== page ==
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The problem we are trying to solve with PCA is that when we are trying to look for relationships in data, there may sometimes be too many variables for doing anything meaningful. What PCA allows us to do is to replace a large number of variables with much fewer ‘artificial’ variables that effectively represent the same data. These artificial variables are called principal components. So you might have a hundred variables in the original data set, and you may be able to replace them with just two or three mathematically constructed artificial variables that explain the data just about as well as the original data set. Now these artificial variables themselves are built mathematically (and I will explain that part in a bit), and are linear combinations of the underlying original variables. These new artificial variables, or principal components, may or may not be capable of any intuitive human interpretation. Sometimes they may just be combinations of the underlying variables in a way that make no logical sense, and sometimes they do provide a better conceptual understanding of the underlying data (as fortunately they do in the analysis of interest rates and for many other applications as well).
Let us take an example. Imagine a stock analyst who is looking at the returns from a large number of stocks. There are many variables he/she is looking at for the companies he is analyzing, in fact dozens of them. He has all of his data in a large spreadsheet, where each row contains a single observation (for different quarters, months, years or whatever way the data is organized). The columns read something like the list below. The data can be thought of as a T x n matrix, where T is the rows, with each row being an observation at a point in time, and n being the number of data fields.
Company name
PE ratio (Price Earnings)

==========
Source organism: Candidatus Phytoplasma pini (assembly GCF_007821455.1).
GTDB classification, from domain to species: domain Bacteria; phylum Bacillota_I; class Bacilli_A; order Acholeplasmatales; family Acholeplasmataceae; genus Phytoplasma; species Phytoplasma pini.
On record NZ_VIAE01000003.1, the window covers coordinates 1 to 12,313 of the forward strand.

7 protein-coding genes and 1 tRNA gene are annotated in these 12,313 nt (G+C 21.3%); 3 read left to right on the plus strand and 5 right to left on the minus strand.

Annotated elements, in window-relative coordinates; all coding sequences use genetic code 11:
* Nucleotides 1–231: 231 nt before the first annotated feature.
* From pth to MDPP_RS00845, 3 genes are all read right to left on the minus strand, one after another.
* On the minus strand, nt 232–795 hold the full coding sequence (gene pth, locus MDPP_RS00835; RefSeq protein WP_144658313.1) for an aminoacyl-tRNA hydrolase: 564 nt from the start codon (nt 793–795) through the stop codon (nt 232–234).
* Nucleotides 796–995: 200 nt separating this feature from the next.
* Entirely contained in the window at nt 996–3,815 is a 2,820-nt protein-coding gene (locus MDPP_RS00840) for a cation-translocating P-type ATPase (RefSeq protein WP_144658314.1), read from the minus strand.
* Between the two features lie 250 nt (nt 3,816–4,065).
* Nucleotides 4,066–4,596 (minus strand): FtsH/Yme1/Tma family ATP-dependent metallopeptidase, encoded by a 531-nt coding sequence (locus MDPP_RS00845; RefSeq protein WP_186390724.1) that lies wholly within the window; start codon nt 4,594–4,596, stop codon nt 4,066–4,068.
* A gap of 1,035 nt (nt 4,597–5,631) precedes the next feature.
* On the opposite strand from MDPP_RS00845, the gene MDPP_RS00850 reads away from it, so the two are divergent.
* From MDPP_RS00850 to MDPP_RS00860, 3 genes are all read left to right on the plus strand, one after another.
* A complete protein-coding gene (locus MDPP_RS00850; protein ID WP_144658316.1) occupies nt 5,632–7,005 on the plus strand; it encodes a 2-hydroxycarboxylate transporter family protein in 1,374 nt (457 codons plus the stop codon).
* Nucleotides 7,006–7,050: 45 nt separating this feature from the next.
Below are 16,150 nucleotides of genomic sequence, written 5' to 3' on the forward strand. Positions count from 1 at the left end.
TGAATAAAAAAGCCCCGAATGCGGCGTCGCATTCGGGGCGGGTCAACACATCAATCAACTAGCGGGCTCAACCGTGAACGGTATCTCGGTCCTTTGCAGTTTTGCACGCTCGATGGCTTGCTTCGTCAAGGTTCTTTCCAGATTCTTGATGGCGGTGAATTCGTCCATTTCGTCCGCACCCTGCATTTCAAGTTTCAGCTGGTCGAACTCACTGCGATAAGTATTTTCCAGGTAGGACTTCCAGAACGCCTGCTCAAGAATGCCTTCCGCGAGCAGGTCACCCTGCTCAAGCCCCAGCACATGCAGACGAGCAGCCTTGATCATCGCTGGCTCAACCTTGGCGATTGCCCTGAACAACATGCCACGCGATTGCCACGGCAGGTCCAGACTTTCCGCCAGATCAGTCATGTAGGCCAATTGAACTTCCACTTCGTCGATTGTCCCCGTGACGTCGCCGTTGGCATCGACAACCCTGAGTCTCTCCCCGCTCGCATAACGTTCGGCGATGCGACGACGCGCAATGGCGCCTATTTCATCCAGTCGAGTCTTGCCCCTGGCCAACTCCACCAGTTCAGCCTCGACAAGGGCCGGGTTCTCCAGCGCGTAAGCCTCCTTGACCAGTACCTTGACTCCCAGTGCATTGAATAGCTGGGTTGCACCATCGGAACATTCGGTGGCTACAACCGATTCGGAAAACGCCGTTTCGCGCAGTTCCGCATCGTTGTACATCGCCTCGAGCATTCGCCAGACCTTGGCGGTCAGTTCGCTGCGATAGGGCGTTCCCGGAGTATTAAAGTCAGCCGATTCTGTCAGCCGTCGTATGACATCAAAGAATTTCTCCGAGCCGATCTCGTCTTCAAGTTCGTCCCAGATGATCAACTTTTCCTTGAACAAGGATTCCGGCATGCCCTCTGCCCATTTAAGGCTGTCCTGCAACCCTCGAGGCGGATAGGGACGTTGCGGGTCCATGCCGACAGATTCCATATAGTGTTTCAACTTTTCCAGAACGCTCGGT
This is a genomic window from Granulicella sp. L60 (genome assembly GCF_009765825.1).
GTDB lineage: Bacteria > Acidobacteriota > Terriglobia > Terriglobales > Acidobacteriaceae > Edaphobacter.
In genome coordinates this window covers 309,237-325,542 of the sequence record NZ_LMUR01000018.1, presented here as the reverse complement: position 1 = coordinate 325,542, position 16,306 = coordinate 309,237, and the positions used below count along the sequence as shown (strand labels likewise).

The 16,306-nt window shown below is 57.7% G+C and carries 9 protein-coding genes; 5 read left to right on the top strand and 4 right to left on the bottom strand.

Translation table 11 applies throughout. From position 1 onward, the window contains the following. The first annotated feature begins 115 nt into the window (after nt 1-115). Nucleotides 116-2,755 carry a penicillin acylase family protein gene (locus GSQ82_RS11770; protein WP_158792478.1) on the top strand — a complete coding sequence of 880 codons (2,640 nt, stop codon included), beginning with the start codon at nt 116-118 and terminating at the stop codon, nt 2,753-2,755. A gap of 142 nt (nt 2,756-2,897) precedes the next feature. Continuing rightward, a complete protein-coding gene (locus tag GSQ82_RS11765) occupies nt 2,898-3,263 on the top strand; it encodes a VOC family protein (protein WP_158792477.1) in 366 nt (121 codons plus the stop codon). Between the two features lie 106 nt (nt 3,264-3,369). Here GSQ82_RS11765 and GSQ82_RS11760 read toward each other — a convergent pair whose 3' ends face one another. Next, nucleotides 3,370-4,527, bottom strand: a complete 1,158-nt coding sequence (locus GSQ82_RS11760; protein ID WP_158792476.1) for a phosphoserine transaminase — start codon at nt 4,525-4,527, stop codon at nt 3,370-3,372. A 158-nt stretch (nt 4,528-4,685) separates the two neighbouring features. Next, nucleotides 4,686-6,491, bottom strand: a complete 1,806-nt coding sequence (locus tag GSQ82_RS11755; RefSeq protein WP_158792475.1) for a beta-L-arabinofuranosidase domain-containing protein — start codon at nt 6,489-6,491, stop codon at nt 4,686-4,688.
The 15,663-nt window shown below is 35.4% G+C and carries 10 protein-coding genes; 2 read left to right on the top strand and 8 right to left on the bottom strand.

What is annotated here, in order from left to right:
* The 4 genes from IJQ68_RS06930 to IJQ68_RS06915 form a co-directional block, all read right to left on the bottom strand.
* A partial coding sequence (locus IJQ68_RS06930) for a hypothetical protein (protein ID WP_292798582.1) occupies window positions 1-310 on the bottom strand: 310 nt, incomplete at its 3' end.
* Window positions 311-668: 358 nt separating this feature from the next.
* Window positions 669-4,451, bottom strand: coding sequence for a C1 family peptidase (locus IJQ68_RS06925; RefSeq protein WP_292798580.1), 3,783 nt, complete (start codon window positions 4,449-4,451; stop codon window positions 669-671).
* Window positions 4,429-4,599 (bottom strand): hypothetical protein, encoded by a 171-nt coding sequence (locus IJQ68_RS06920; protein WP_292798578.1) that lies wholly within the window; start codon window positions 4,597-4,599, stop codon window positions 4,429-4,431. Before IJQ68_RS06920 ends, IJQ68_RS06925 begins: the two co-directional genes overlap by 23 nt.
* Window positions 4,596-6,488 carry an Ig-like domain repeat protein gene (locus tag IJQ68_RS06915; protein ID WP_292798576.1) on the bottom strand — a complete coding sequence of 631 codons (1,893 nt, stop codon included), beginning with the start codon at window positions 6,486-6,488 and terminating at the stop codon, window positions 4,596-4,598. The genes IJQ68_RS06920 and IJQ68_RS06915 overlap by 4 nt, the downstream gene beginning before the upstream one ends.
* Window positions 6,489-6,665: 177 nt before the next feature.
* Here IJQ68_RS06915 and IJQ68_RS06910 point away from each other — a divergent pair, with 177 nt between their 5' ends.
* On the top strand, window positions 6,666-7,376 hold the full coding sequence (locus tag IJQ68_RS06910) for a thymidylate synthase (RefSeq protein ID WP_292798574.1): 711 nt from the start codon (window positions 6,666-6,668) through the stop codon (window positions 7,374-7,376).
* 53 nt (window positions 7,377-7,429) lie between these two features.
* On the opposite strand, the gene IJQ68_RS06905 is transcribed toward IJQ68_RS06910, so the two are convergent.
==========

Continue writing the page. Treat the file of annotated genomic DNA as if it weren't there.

NTM earnings (Next 12 months consensus earnings)
Revenue
Debt
EPS (Earning per share)
EBITDA (Earnings before interest, tax, depreciation and amortization)
LQ Earnings (Last quarter's earnings)
Short Ratio
Beta
Cash flow
…etc up to column n.
If the analyst wants to analyze the relationship of the above variables to returns, it is not an easy task as the number of variables involved is not manageable. Of course, many of these variables are related to each other, and are highly correlated. For example, if revenues are high, EBITDA will be high. If EBITDA is high, Net Income will be high too, and if Net Income is high, so will be the EPS etc. Similar linkages and correlations can be seen with cash flows, LQ earnings etc. In other words, this represents a highly correlated system.
So what we can do with this data is to reduce the number of variables by condensing some of the correlated variables together into one single representation (or an artificial variable) called a ‘principal component’. How good is this principal component as a representation of the underlying data it represents? That question is answered by calculating the extent of variation in the original data that is captured by the principal component. (All these calculations, including how principal components are identified, are explained later in this article. For the moment let us just go along to understand conceptually what PCA is.) The number of principal components that can be identified for any dataset is equal to the number of the variables in the dataset. But if one had to use all the principal components, it would not be very helpful because the complexity of the data is not reduced at all, and in fact is amplified because we are replacing natural variables with artificial ones that may not have a logical interpretation. However, the advantage that identifying principal components brings is that we can decide which principal components to use and which to discard. Each principal component accounts for a part of the total variation that the original dataset had. We pick the top 2 or 3 (or n) principal components so we have a satisfactory proportion of the variation in the original dataset.